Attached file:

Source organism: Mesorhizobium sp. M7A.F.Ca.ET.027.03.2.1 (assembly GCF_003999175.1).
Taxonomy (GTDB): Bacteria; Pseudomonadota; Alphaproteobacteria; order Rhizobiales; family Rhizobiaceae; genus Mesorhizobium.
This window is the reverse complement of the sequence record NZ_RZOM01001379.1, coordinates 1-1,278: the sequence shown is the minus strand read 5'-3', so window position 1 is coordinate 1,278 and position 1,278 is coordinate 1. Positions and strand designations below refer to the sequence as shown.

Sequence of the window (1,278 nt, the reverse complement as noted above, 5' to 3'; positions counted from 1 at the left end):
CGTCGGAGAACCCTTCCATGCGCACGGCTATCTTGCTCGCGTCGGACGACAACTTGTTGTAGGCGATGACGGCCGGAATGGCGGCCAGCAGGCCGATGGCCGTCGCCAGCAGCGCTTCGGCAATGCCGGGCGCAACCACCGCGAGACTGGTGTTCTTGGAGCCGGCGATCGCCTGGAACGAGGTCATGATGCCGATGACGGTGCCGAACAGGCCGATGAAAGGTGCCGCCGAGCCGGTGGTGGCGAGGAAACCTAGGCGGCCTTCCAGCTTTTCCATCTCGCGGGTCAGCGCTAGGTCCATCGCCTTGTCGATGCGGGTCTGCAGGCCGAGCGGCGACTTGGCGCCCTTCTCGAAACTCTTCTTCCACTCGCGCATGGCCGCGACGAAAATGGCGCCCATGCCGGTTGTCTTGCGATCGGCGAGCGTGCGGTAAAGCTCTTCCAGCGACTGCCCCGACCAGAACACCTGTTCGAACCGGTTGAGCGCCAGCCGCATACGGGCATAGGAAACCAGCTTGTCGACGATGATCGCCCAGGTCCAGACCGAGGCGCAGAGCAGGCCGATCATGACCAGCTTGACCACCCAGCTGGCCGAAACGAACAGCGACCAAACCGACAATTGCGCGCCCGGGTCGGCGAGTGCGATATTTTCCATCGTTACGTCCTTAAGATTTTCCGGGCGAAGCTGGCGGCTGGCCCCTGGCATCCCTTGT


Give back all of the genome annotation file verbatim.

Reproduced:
Source organism: Mesorhizobium sp. M7A.F.Ca.ET.027.03.2.1 (assembly GCF_003999175.1).
Taxonomy (GTDB): Bacteria; Pseudomonadota; Alphaproteobacteria; order Rhizobiales; family Rhizobiaceae; genus Mesorhizobium.
This window is the reverse complement of the sequence record NZ_RZOM01001379.1, coordinates 1-1,278: the sequence shown is the minus strand read 5'-3', so window position 1 is coordinate 1,278 and position 1,278 is coordinate 1. Positions and strand designations below refer to the sequence as shown.

Sequence of the window (1,278 nt, the reverse complement as noted above, 5' to 3'; positions counted from 1 at the left end):
CGTCGGAGAACCCTTCCATGCGCACGGCTATCTTGCTCGCGTCGGACGACAACTTGTTGTAGGCGATGACGGCCGGAATGGCGGCCAGCAGGCCGATGGCCGTCGCCAGCAGCGCTTCGGCAATGCCGGGCGCAACCACCGCGAGACTGGTGTTCTTGGAGCCGGCGATCGCCTGGAACGAGGTCATGATGCCGATGACGGTGCCGAACAGGCCGATGAAAGGTGCCGCCGAGCCGGTGGTGGCGAGGAAACCTAGGCGGCCTTCCAGCTTTTCCATCTCGCGGGTCAGCGCTAGGTCCATCGCCTTGTCGATGCGGGTCTGCAGGCCGAGCGGCGACTTGGCGCCCTTCTCGAAACTCTTCTTCCACTCGCGCATGGCCGCGACGAAAATGGCGCCCATGCCGGTTGTCTTGCGATCGGCGAGCGTGCGGTAAAGCTCTTCCAGCGACTGCCCCGACCAGAACACCTGTTCGAACCGGTTGAGCGCCAGCCGCATACGGGCATAGGAAACCAGCTTGTCGACGATGATCGCCCAGGTCCAGACCGAGGCGCAGAGCAGGCCGATCATGACCAGCTTGACCACCCAGCTGGCCGAAACGAACAGCGACCAAACCGACAATTGCGCGCCCGGGTCGGCGAGTGCGATATTTTCCATCGTTACGTCCTTAAGATTTTCCGGGCGAAGCTGGCGGCTGGCCCCTGGCATCCCTTGT